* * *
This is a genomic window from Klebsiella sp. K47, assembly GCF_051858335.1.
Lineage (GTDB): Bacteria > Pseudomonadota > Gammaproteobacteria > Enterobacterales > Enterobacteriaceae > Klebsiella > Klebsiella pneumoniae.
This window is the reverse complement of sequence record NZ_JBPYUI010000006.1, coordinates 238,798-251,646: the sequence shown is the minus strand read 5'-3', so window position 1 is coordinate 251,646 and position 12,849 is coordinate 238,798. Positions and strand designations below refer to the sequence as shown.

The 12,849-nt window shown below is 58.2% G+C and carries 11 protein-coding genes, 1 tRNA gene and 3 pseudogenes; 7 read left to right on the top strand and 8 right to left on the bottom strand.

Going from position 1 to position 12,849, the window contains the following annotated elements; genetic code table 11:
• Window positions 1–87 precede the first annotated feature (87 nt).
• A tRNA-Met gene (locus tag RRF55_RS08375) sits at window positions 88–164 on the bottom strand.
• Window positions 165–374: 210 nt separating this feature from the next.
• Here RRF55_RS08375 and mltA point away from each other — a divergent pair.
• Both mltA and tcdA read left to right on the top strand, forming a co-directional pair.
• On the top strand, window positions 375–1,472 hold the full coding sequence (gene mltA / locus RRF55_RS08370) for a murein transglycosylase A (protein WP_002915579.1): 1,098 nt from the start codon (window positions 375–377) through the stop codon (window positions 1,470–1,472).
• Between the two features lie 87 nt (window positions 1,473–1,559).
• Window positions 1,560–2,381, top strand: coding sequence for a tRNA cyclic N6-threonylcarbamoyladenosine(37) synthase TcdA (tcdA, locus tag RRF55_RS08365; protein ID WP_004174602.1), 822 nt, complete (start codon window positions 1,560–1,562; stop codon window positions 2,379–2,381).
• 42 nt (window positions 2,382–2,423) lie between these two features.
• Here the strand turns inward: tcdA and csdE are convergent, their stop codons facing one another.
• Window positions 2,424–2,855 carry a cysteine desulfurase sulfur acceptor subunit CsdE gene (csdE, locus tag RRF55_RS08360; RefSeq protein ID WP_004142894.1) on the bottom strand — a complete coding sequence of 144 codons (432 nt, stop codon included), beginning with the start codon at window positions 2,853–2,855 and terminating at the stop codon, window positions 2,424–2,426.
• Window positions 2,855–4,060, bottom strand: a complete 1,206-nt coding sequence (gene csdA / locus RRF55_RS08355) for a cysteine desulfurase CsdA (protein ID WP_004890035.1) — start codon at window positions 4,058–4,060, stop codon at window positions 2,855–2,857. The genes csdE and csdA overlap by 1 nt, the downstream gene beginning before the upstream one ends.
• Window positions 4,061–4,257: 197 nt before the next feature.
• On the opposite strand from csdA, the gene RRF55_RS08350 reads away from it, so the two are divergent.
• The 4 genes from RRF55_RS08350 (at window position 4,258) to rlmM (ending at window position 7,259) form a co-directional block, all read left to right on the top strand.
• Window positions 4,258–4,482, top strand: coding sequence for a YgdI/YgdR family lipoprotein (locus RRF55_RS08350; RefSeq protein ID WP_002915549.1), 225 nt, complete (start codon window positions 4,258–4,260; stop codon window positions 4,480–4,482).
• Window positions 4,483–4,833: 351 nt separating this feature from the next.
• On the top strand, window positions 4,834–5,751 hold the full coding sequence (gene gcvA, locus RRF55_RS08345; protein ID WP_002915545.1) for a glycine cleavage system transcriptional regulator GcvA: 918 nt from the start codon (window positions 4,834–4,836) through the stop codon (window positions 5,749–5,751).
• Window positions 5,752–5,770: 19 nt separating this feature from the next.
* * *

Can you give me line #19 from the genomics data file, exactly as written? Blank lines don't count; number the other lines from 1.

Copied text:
• On the opposite strand from csdA, the gene RRF55_RS08350 reads away from it, so the two are divergent.